For T. sordida from Argentina and T. garciabesi, the patterns of cuticular hydrocarbons of both species share some similarities [48]. Molecular divergence between T. sordida from Argentina and T. garciabesi based on mitochondrial DNA was 7%, a similar value to that reported for species of the Brasiliensis subcomplex [7, 30]. Ecological niche modeling revealed clear differences between T. garciabesi and T. sordida from Argentina and Brazil, with T. garciabesi occupying colder and drier areas than T. sordida [21]. A low differentiation was achieved between T. sordida populations from the wet and dry regions of Argentina (those of the dry region were then described as T. garciabesi) [19]. The ecological niche occupied by these two species is not necessarily a criterion to delimit closely related sibling species, since, for example T. brasiliensis or T. dimidiata complexes occupied different ecological niches across their distribution areas [54, 55].

Conclusions

To our knowledge, this is the first morphometric study of the species of the Sordida subcomplex that covers almost the entire distribution area of the four species and that includes morphometric traits of the three modules, head, pronotum and wing. Our results suggest that wing shape would be a reasonably good phenotypic marker, since it distinguished the four species traditionally included in the Sordida subcomplex, including the putative new species T. sordida from Argentina. Triatoma sordida Arg, differed in all measured shape traits from T. sordida Brazil and Bolivia; however, additional studies integrating cytogenetic, phenotypic and molecular markers, as well as cross-breeding experiments are needed to confirm the validity of this putative new species.

Declarations

Acknowledgements

We thank G. Leonhard and R. Stariolo (Centro de Referencia de Vectores (CeReVe), Ministerio de Salud de la Nación, Argentina), and E. B. Oscherov, A. Gonzalez and R. Cardozo for providing biological materials used in this study. R. Botero and E. Lucero participated in field work in the Reserva Telteca. A. Díaz and A. Perez Gonzalez for help with triatominae pictures. Y. Provecho made useful statistical suggestions. We also would like to thanks the two anonymous reviewers. JN, RP, MLH, LA and ALCF are members of the CONICET Researcher’s Career. PL has a doctoral scholarship from CONICET.

Funding

This study was supported by awards from Agencia Nacional de Promoción Científica y Tecnológica (PICT 2013–1670, PICT 2014–1952, PICT 2013–2538 and PICT-PRH 2014–3746). The funding sources had no role in study design, data collection and analysis, decision to publish, or preparation of the manuscript.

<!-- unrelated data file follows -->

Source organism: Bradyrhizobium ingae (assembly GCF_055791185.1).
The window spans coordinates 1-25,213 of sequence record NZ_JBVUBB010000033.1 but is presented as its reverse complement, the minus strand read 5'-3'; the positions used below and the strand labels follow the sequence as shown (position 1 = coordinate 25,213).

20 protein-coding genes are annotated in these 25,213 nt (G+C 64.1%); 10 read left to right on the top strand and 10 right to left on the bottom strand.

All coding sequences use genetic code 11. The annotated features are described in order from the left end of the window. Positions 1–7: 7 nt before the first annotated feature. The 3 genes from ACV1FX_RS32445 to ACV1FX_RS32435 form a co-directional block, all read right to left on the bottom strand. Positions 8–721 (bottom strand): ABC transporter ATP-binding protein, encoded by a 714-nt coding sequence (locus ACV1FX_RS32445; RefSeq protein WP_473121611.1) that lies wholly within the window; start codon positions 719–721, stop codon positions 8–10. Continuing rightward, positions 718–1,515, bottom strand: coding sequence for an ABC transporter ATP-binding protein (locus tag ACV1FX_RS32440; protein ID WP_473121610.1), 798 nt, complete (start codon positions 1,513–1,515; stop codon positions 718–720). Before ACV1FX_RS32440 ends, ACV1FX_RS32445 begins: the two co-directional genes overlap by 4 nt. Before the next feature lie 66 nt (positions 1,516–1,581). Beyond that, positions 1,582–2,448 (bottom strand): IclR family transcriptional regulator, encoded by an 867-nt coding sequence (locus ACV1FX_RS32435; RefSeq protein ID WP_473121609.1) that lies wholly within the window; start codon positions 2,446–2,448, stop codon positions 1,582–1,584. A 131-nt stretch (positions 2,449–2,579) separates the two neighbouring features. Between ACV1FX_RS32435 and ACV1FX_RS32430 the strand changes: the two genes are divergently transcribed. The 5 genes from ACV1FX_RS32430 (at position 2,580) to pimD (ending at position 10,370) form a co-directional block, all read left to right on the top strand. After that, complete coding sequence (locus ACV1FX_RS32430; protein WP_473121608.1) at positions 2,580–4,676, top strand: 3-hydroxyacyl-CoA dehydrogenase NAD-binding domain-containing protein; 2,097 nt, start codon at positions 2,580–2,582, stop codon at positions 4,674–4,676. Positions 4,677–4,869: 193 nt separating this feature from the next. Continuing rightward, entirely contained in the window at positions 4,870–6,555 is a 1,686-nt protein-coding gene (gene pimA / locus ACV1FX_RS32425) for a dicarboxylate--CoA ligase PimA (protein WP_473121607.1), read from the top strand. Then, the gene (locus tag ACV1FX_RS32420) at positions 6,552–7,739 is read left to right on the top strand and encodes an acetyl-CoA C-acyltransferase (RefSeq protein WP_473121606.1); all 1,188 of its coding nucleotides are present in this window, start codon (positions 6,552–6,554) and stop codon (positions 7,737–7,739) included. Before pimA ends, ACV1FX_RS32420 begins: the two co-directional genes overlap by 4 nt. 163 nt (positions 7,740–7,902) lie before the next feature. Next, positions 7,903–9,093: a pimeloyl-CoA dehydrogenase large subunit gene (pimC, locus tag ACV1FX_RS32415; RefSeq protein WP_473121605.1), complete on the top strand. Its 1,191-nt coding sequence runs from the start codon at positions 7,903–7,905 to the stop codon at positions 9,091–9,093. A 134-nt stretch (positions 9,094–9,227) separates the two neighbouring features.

Availability of data and materials

The datasets supporting the conclusions of this article are included within the article and its additional files. Raw data are available from the corresponding author on reasonable request.

Authors’ contributions

Conceived and designed the experiments: JN, RVP and ALCF. Collected the insects: JN, MLH, CML, LA, PL, CSR and ALCF. Analyzed the data: JN, RVP, MLH, LA and ALCF. Wrote the manuscript: JN, RVP and ALCF. All authors read and approved the final manuscript.

Ethics approval and consent to participate

Not applicable.

Consent for publication

Not applicable.

Competing interests

The authors declare that they have no competing interests.

Publisher’s Note

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Open AccessThis article is distributed under the terms of the Creative Commons Attribution 4.0 International License (http://creativecommons.org/licenses/by/4.0/), which permits unrestricted use, distribution, and reproduction in any medium, provided you give appropriate credit to the original author(s) and the source, provide a link to the Creative Commons license, and indicate if changes were made. The Creative Commons Public Domain Dedication waiver (http://creativecommons.org/publicdomain/zero/1.0/) applies to the data made available in this article, unless otherwise stated.

Authors’ Affiliations

(1)
Facultad de Ciencias Exactas y Naturales, Departamento de Ecología, Genética y Evolución/Laboratorio de Eco-Epidemiología, Universidad de Buenos Aires
(2)
CONICET - Universidad de Buenos Aires, Instituto de Ecología, Genética y Evolución de Buenos Aires (IEGEBA)
(3)
Laboratório Interdisciplinar de Vigilância Entomológica em Diptera e Hemiptera- Instituto Oswaldo Cruz
(4)
Centro Regional de Investigaciones Científicas y de Transferencia Tecnológica de La Rioja (CRILAR-CONICET)
(5)
Centro de Referencia de Vectores, Ministerio de Salud de la Nación, Hospital Colonia
(6)
Intituto de Investigaciones Biológicas y Tecnológicas, CONICET, FCEFyN, UNC